Geoff Baker covers the Mariners for The Seattle Times. He provides daily coverage of the team throughout spring training, and during the season.
March 17, 2008 2:07 PM
Posted by Larry Stone
3:05 p.m. Just got back from talking to Silva, who wasn't too shaken up. Turns out that he was experimenting with a new pitch -- a cut fastball -- that he had been working on with Mel Stottlemyre. He said he used it too often in the fifth and got rocked with it. He didn't feel it was anything to be concerned about, because in a real game he would have ditched the pitch. Silva felt that he threw well until the fifth.
"Good start, bad finish,'' he said.
2:35 p.m. Make that seven straight hits off Silva before he was finally pulled from the game. And every one of them was a rocket. The Silva line is ugly: 4 1/3 innings, 13 hits, nine runs (so far; one of his runners is still on second). I'm interested to hear his take in the clubhouse..
2:30 p.m.: OK, Silva's outing is careening toward the disaster status. In the fifth, after striking out the first hitter, he's giving up five straight hits, all bullets, including a home run to right field by Eric Munson. Make that six straight hits, all bullets.
Sorry, Im having a few technical issues, but I think Im OK now. Except for the apostrophes. Never realized how many of those you use. Im going to go without em for now, until I figure out how to not get the weird coding. BTW, the computer folks in Seattle are working furiously to deal with the posting issues, and believe they will be cleared up by mid-week.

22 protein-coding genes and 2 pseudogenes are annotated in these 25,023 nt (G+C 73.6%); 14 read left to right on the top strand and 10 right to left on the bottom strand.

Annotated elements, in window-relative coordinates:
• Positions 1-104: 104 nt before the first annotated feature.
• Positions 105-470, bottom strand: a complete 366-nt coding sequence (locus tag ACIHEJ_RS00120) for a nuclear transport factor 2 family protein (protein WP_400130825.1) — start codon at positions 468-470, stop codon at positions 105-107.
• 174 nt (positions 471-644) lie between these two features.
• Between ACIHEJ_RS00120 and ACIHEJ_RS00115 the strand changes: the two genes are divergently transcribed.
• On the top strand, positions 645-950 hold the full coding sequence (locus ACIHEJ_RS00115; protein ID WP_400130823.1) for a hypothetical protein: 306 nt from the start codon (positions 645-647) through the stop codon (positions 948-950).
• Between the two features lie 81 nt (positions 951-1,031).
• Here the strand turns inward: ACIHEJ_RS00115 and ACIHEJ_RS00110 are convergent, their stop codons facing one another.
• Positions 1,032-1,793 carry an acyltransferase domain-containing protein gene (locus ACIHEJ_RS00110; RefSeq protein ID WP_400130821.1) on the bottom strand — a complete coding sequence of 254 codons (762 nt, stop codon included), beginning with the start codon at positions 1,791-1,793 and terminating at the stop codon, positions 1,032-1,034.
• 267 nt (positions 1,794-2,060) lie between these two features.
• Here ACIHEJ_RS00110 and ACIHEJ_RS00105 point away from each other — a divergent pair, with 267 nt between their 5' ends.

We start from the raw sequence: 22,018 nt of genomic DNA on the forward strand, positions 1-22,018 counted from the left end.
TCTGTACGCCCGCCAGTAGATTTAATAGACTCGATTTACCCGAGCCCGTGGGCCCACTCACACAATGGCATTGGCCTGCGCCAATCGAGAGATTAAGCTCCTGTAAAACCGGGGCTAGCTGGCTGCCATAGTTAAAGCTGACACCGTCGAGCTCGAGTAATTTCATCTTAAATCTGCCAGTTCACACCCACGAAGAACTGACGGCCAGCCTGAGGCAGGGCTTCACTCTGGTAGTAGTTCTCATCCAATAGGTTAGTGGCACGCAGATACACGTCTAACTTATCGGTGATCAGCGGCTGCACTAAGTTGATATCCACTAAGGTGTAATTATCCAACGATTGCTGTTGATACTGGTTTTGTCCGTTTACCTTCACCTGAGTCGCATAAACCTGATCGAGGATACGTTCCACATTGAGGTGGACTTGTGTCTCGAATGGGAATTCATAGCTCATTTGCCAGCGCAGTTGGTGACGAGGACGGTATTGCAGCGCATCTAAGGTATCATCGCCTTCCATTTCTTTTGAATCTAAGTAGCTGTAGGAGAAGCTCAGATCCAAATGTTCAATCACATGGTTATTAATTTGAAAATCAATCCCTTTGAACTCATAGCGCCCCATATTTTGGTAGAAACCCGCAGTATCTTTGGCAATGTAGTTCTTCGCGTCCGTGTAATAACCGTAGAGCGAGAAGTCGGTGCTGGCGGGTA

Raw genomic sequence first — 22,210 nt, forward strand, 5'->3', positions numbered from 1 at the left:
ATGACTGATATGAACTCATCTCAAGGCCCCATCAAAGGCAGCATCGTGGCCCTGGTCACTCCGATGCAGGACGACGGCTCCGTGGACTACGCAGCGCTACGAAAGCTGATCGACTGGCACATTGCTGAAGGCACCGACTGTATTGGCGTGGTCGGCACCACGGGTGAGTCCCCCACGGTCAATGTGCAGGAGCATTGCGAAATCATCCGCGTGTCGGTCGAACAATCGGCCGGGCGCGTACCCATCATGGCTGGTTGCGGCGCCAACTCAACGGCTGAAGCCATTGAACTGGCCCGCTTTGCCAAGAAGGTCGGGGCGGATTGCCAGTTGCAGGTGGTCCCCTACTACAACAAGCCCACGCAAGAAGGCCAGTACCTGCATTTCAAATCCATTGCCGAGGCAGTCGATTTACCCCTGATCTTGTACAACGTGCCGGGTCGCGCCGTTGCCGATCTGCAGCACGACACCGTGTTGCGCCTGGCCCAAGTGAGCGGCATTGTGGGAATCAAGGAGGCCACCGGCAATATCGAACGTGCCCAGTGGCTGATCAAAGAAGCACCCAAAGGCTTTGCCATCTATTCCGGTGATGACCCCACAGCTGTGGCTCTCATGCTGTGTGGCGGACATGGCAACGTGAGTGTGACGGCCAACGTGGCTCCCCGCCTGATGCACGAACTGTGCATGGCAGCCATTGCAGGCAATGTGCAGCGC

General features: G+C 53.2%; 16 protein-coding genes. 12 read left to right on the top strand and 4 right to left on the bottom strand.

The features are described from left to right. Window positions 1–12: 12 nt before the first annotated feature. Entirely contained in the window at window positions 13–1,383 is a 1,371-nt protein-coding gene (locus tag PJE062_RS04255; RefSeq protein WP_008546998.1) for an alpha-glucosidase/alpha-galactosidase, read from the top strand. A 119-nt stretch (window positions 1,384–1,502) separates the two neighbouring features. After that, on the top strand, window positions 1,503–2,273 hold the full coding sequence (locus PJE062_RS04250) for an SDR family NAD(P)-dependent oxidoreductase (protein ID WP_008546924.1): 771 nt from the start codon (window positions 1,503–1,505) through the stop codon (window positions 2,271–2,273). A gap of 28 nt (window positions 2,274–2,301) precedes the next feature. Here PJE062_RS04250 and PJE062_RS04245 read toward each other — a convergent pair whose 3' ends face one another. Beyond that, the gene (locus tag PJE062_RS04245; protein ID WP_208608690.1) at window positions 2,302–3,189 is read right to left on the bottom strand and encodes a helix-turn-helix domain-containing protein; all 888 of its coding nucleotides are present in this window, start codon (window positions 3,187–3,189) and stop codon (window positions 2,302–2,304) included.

It's 3-2, Milwaukee, in the fourth. The Mariners just knocked out Chris Capuano in the fourth with back-to-back homers by Richie Sexson and Wladimir Balentien. Kenji Johjima followed with his second single, Willie Bloomquist walked, and Capuano got the hook.
Carlos Silva has been a bit ragged, giving up six hits in four innings. But one was a wind-blown popup dropped by third baseman Matt Tuiasosopo, one was an infield grounder,and one was a blooper. Not a total disaster.
I know I promised a haiku, but I decided to go with a limerick instead. Here goes, inspired by Sexson, who struck out feebly in the first, then bombed a homer to center:
There once was a first baseman named Sexson,
The guy many wish played is now a Texan.
It's the last year of Rich's deal
So he might hit with renewed zeal.
But if not, you all will get your pecks in.
OK, pretty lame. Feel free to come up with your own.
(Just about to push the send button when Mike Morse blasted a double off the wall in center. Man, he's really stroking this spring).
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